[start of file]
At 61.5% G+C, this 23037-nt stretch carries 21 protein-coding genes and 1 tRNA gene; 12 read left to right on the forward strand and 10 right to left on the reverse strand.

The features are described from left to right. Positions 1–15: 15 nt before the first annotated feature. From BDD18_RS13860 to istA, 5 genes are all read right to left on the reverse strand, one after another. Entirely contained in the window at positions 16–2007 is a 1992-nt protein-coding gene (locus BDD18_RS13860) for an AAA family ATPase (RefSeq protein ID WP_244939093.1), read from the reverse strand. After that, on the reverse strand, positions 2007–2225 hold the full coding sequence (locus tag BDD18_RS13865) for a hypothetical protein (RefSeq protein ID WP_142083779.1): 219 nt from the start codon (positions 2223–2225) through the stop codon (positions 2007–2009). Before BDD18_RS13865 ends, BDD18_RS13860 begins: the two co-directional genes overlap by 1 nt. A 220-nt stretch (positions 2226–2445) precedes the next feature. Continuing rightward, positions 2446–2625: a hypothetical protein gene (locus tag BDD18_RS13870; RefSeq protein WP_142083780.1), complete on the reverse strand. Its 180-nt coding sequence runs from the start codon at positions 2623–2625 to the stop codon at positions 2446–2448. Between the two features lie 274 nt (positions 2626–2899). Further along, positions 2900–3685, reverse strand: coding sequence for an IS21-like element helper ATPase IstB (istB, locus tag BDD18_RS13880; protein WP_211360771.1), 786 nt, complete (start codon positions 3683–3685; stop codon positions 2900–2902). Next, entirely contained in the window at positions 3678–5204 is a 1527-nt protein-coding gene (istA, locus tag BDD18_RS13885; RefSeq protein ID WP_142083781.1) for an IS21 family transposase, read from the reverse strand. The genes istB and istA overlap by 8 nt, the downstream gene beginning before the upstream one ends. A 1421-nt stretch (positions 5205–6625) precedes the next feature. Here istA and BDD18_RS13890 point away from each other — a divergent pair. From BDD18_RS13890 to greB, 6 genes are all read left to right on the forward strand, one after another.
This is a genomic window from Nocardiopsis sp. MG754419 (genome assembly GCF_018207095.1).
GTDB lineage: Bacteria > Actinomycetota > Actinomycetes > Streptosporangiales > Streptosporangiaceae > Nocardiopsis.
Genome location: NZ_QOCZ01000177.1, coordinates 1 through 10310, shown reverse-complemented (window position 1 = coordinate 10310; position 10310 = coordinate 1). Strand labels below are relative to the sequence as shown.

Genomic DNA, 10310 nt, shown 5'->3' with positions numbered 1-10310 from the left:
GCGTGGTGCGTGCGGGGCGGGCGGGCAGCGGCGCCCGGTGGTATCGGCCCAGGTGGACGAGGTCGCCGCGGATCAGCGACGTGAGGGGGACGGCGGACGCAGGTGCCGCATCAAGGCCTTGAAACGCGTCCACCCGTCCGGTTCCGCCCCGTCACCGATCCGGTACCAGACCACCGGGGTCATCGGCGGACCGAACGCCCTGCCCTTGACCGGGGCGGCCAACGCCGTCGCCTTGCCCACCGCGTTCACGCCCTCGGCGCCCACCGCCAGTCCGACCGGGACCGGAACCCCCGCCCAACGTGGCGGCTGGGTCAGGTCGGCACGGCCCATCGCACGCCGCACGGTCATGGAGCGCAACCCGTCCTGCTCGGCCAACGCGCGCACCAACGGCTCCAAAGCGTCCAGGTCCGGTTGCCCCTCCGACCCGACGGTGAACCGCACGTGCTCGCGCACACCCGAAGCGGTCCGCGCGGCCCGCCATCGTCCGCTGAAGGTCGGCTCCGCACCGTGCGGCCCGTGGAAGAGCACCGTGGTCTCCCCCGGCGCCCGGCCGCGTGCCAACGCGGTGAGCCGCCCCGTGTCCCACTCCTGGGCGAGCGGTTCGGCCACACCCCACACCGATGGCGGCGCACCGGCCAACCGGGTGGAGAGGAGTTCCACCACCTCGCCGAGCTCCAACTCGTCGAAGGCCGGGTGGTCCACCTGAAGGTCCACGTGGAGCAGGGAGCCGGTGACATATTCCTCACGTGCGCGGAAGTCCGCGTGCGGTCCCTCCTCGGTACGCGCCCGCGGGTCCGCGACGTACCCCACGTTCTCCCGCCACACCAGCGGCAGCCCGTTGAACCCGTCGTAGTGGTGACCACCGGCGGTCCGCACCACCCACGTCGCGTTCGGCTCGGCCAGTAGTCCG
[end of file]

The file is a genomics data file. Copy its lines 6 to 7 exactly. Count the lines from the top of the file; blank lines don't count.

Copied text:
Genomic DNA, 10310 nt, shown 5'->3' with positions numbered 1-10310 from the left:
GCGTGGTGCGTGCGGGGCGGGCGGGCAGCGGCGCCCGGTGGTATCGGCCCAGGTGGACGAGGTCGCCGCGGATCAGCGACGTGAGGGGGACGGCGGACGCAGGTGCCGCATCAAGGCCTTGAAACGCGTCCACCCGTCCGGTTCCGCCCCGTCACCGATCCGGTACCAGACCACCGGGGTCATCGGCGGACCGAACGCCCTGCCCTTGACCGGGGCGGCCAACGCCGTCGCCTTGCCCACCGCGTTCACGCCCTCGGCGCCCACCGCCAGTCCGACCGGGACCGGAACCCCCGCCCAACGTGGCGGCTGGGTCAGGTCGGCACGGCCCATCGCACGCCGCACGGTCATGGAGCGCAACCCGTCCTGCTCGGCCAACGCGCGCACCAACGGCTCCAAAGCGTCCAGGTCCGGTTGCCCCTCCGACCCGACGGTGAACCGCACGTGCTCGCGCACACCCGAAGCGGTCCGCGCGGCCCGCCATCGTCCGCTGAAGGTCGGCTCCGCACCGTGCGGCCCGTGGAAGAGCACCGTGGTCTCCCCCGGCGCCCGGCCGCGTGCCAACGCGGTGAGCCGCCCCGTGTCCCACTCCTGGGCGAGCGGTTCGGCCACACCCCACACCGATGGCGGCGCACCGGCCAACCGGGTGGAGAGGAGTTCCACCACCTCGCCGAGCTCCAACTCGTCGAAGGCCGGGTGGTCCACCTGAAGGTCCACGTGGAGCAGGGAGCCGGTGACATATTCCTCACGTGCGCGGAAGTCCGCGTGCGGTCCCTCCTCGGTACGCGCCCGCGGGTCCGCGACGTACCCCACGTTCTCCCGCCACACCAGCGGCAGCCCGTTGAACCCGTCGTAGTGGTGACCACCGGCGGTCCGCACCACCCACGTCGCGTTCGGCTCGGCCAGTAGTCCG